There’s a clear technological transition currently going on from old-world energy technologies such as coal-fired power stations, to renewable technologies such as wind, solar, hydro and so on.

      And the tech sector is increasingly tracking these issues as well. You only have to look at the great interest from the tech sector to the electric car and battery technologies constantly being launched now by US company Tesla, to realise that energy technology is now becoming part of the mainstream technology media discussion. Many major tech media outlets now cover these areas.

      I am personally interested, and I believe many Delimiter readers would also be interested, in the details of how Tesla’s new battery can be installed in their own homes to help lighten the load on the electricity grid, for example. This is personal technology which many of us are very interested in. Same thing with electric cars.

      Another area where the tech press is expanding into is space coverage, as companies such as SpaceX are increasingly changing the paradigm there. The recent launch by Amazon founder Jeff Bezos is another example.

      What this means is that Delimiter will be expanding its coverage a bit as part of its reboot, to touch a bit more on emerging areas as they relate to Australia such as:

      -renewable energy technology
      -electric vehicle technology and infrastructure
      -space technology
      -drone technology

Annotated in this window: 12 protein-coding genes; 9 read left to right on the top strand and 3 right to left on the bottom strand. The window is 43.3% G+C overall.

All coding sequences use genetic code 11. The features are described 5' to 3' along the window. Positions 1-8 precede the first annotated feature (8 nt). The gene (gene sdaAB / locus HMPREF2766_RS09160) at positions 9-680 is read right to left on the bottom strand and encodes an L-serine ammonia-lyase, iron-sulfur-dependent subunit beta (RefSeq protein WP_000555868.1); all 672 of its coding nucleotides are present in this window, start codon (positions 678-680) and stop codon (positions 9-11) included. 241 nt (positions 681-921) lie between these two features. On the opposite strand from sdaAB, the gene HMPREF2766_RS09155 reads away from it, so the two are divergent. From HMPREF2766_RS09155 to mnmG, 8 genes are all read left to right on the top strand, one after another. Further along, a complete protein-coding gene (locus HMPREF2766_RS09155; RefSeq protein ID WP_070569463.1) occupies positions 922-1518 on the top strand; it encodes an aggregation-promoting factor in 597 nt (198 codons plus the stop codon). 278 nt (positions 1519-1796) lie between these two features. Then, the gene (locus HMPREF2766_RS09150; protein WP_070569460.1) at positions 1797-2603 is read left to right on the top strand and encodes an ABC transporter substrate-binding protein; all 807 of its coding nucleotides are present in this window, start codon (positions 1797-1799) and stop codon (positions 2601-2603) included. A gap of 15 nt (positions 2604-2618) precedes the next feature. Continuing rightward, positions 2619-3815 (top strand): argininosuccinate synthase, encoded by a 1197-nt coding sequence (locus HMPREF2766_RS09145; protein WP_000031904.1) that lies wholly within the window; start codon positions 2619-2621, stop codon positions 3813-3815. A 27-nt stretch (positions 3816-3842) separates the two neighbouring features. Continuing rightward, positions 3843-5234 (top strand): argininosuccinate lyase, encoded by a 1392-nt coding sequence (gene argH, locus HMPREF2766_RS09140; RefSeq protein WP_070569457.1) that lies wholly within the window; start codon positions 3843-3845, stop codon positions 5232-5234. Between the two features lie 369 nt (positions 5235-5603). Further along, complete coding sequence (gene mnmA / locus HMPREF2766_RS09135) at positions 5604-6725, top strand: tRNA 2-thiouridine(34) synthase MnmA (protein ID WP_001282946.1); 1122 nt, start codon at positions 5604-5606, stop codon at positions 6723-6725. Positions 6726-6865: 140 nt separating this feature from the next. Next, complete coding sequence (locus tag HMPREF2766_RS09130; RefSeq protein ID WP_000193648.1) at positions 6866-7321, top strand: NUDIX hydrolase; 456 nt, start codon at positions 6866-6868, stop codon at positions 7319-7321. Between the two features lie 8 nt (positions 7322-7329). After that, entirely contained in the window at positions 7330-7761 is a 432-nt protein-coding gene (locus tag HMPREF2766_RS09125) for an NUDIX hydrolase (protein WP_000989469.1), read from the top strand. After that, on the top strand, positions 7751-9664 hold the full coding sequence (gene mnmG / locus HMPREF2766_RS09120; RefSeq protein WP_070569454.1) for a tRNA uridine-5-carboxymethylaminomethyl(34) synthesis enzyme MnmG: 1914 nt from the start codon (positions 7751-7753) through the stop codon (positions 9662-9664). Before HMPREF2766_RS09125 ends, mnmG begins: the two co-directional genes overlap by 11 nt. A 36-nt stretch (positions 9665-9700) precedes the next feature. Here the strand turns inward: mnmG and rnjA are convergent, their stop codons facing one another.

However, as ever, I will be covering these issues from the perspective of technology and how they relate to Australia specifically.

      I hope this makes sense! I have always based my writing for Delimiter on issues I am interested in, in the belief that if I am interested in these issues, then other geeks like me will also be interested :)

      Feedback welcome!

  9. zen, I think the RET was cited as an example of how the gov’ts in Australia destroy new technologies almost on a whim to satisfy the desires of the incumbents.

    I agree that Delimiter is probably not the place to debate the pros/cons of renewable energy technology, or what it’s place should be in Australia, though.

    Going to follow those links to the kickstarter pages, now…

  10. Welcome back!

    Also regarding the kickstarter – funds won’t leave your account until the end of the campaign (June 12) so if you don’t have money now you can still pledge.

  11. Appears I highlighted just a day ago that delimiter was defunct on the reddit list of independent media..

    Glad to hear you are starting something. You aren’t the only one mad as hell.

    Make sure you put on your list of terrible policies (or inaction):

    * privatising telstra without splitting off the infrastructure portion
    * prioritising mining over IT/tech/science
    * cuts to the CSIRO/universities in general
    * categorising Software Engineering in the high rate HECS band rather than encouraging more to go into it
    * not teaching programming as a core language in schools
    * data retention
    * spooks getting read, write, delete powers to any data anywhere on any network

    • Cheers! Hehe yeah, that Reddit list may need to be updated :)

      I will indeed be writing about many of those areas. I hadn’t heard about the software engineering HECS issue — do you have any more information about that?

  12. Great to see you back Renai, I was always of the opinion that you were doing more good for Australia with Delimiter than anything you could do as an advisor in Canberra.

    @Bern Why wouldn’t it be (the RET that is), Delimitors by-line is “Just Australia. Just Technology” after all and there is some really cool tech/research going on in that space at the moment (not so much here in Australia though…which is kinda the point).